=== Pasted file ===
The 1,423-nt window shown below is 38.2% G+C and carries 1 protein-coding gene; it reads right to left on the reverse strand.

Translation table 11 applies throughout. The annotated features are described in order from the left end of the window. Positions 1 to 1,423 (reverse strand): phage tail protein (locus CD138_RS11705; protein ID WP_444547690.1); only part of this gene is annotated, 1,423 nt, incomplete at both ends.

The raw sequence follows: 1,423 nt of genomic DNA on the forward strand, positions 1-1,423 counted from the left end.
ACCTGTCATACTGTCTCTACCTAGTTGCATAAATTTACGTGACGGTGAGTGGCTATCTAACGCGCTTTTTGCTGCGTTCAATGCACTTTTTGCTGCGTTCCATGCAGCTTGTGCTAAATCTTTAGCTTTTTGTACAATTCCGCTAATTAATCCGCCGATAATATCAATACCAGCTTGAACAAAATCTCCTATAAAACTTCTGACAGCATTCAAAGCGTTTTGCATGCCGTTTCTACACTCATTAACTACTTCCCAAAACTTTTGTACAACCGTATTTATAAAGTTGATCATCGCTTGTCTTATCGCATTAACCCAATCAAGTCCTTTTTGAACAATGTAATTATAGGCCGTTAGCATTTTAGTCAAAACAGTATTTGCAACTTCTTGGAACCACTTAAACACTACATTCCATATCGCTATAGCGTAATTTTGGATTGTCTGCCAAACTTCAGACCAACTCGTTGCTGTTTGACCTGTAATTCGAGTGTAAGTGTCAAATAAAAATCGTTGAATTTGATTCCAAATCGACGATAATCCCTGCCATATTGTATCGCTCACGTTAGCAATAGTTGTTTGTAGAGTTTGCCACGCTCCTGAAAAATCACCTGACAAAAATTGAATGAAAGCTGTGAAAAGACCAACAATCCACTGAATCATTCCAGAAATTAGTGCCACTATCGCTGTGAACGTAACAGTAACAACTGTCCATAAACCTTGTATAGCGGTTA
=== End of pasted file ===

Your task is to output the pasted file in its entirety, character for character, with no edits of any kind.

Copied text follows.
The 1,423-nt window shown below is 38.2% G+C and carries 1 protein-coding gene; it reads right to left on the reverse strand.

Translation table 11 applies throughout. The annotated features are described in order from the left end of the window. Positions 1 to 1,423 (reverse strand): phage tail protein (locus CD138_RS11705; protein ID WP_444547690.1); only part of this gene is annotated, 1,423 nt, incomplete at both ends.

The raw sequence follows: 1,423 nt of genomic DNA on the forward strand, positions 1-1,423 counted from the left end.
ACCTGTCATACTGTCTCTACCTAGTTGCATAAATTTACGTGACGGTGAGTGGCTATCTAACGCGCTTTTTGCTGCGTTCAATGCACTTTTTGCTGCGTTCCATGCAGCTTGTGCTAAATCTTTAGCTTTTTGTACAATTCCGCTAATTAATCCGCCGATAATATCAATACCAGCTTGAACAAAATCTCCTATAAAACTTCTGACAGCATTCAAAGCGTTTTGCATGCCGTTTCTACACTCATTAACTACTTCCCAAAACTTTTGTACAACCGTATTTATAAAGTTGATCATCGCTTGTCTTATCGCATTAACCCAATCAAGTCCTTTTTGAACAATGTAATTATAGGCCGTTAGCATTTTAGTCAAAACAGTATTTGCAACTTCTTGGAACCACTTAAACACTACATTCCATATCGCTATAGCGTAATTTTGGATTGTCTGCCAAACTTCAGACCAACTCGTTGCTGTTTGACCTGTAATTCGAGTGTAAGTGTCAAATAAAAATCGTTGAATTTGATTCCAAATCGACGATAATCCCTGCCATATTGTATCGCTCACGTTAGCAATAGTTGTTTGTAGAGTTTGCCACGCTCCTGAAAAATCACCTGACAAAAATTGAATGAAAGCTGTGAAAAGACCAACAATCCACTGAATCATTCCAGAAATTAGTGCCACTATCGCTGTGAACGTAACAGTAACAACTGTCCATAAACCTTGTATAGCGGTTA